April 10, 2008
Written by C.N.
As the 2008 Summer Olympics in Beijing draws closer, countless news organizations and bloggers in the U.S. and around the world have been covering the controversy over protests surrounding the Olympic Torch relays that have taken place all over the world, including its only U.S. stop in San Francisco.
Similar to my stance regarding anti-communism in the Vietnamese American community, I have previously stated my position on this complicated issue by trying to take a ‘moderate’ approach: I do not support calls for a blanket or total boycott of Chinese goods or other products, but I wholeheartedly support keeping the pressure on China (and the corporate sponsors of the Beijing Olympics) to improve its record on human rights, environmental protection, safe products, and freedom for Tibet.
This particular issue has become rather prominent here at UMass Amherst recently, as there was a demonstration the other day on campus that pitted pro-Chinese graduate and undergraduate students against pro-Free Tibet and other students opposed to China:
“We’re in support of peaceful coexistence and against the violence and media distortion in Tibet,” said Gorge Liu, a graduate student at the University of Massachusetts. “It is reported as if the Chinese police are creating the violence, when in fact it is the civilians.”
Waving the Chinese flag and chanting, “One China,” and “Go Beijing,” the participants handed out leaflets with what they described as educational material on Tibet to passing students. . . .
Members of the Students for a Free Tibet group circulated in the crowd, handing out bags of candy with informational leaflets attached to stopping students.
“We’re talking about current issues in Tibet, where people are getting killed for speaking the truth,” said Lhakyi Lokyitsang, vice president of the student organization. “Tibetans in Tibet are not only protesting, but they’re risking their lives to do it.”
I was not on campus that day and therefore did not personally see the opposing protests, but I certainly understand that this is an emotional issue for members of both sides. This is also an issue that deeply divides the Asia American community in general, and particularly the Chinese American community.
As one example, New America Media has a commentary written by Helen Zia, author of Asian American Dreams and an icon of social justice and activism in the Asian American community, on why she will participate by carrying the Olympic Torch when it reaches San Francisco:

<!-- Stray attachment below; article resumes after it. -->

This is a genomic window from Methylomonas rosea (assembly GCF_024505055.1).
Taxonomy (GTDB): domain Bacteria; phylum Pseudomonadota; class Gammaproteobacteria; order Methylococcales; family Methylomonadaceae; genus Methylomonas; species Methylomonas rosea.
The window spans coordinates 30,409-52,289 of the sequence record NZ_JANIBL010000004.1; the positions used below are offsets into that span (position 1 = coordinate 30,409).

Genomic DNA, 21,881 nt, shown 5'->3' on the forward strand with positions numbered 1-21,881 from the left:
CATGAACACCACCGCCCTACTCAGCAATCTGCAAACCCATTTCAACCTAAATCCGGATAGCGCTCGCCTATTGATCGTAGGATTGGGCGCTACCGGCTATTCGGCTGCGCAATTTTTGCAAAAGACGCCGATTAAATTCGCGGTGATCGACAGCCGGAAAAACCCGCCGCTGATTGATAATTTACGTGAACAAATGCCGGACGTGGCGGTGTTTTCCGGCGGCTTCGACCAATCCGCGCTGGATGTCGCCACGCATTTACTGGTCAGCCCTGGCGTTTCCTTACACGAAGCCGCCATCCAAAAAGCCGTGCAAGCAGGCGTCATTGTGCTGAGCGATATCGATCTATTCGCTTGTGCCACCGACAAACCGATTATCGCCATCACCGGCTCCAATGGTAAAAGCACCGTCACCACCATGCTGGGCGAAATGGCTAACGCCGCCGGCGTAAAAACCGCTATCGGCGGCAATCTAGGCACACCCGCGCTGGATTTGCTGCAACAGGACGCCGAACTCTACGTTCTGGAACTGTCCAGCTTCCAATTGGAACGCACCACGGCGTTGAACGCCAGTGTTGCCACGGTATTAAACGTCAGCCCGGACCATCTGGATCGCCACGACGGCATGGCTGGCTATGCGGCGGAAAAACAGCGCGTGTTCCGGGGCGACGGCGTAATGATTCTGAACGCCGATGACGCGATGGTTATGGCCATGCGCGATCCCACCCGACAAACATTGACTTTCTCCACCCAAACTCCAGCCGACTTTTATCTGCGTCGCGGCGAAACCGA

Unfortunately the calls to boycott the Olympics and to label everything about China “evil” can only isolate China and the United States from each other. China is not a monolith and blanket condemnations of China and its people are as simplistic as blaming all Americans for the U.S. human rights violations at Abu Grahib and Guantanamo.
Such rhetoric, however, is driving many Chinese bloggers into a nationalistic response. Attitudes like these hark back to the Cold War days, when the US and China were completely shut off from each other. . . .
Someday China will join the United States as a world superpower – but the American and Chinese people do not have to retreat back to those Cold War corners. The world will be safer if China, the United States and other countries can address human rights and other critical issues in the community of nations and peoples, not in isolation.
The bottom half the New America Media article contains comments from readers both in support and critical of Helen Zia’s position. These reactions pretty much sum up the range of emotions that many Asian Americans and others have on this issue, and reflect the level of emotion that is involved.
One of my favorite quotes of all time is one attributed to Bill Cosby: “I don’t know what’s the key to success, but the key to failure is trying to please everybody.” At the risk of contradicting that maxim, I again will try to assert a ‘moderate’ position. First, I deeply respect Helen Zia and believe that her life and actions on behalf of the Asian American community entitle her to at least the benefit of a doubt.
As such, I happen to agree with her stance that isolating and a mass boycott of China is not the answer — I believe that the best change happens through engagement and inclusion, not separation and discrimination.
At the same time, I support and defend the rights of China’s to express their opposition to China and just as importantly, tying the Olympics and the Torch Relay to their calls for China to improve its human rights abuses and to allow Tibet to become independent. I support their use of China’s hosting of the Olympics as a legitimate forum within which to engage and criticize the Chinese government.
However, I will remind such critics that such expressions of opposition have a limit — I have no problem with mass protests and demonstrations, but I do not support threats of violence or physical attacks against anyone with whom they disagree and those like Helen Zia who have chosen in this instance to participate in such events.
This is clearly an emotional issue for many of us, but I hope that members from both sides remember that freedom of expression also entails responsibility of expression. People can have any opinion on this issue that they want, but participating in a democratic society also means exercising their freedoms appropriately.
It may be futile, but this is also what sociologists like me can try to contribute to the debate: a balanced — but not necessarily a completely impartial — look at both sides of the issue and proposals that can help to bridge those divides.
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Suggested reference: Le, C.N. . "Criticizing China and the Olympic Torch Protests" Asian-Nation: The Landscape of Asian America. <http://www.asian-nation.org/headlines/2008/04/criticizing-china-and-the-olympic-torch-protests/> ().
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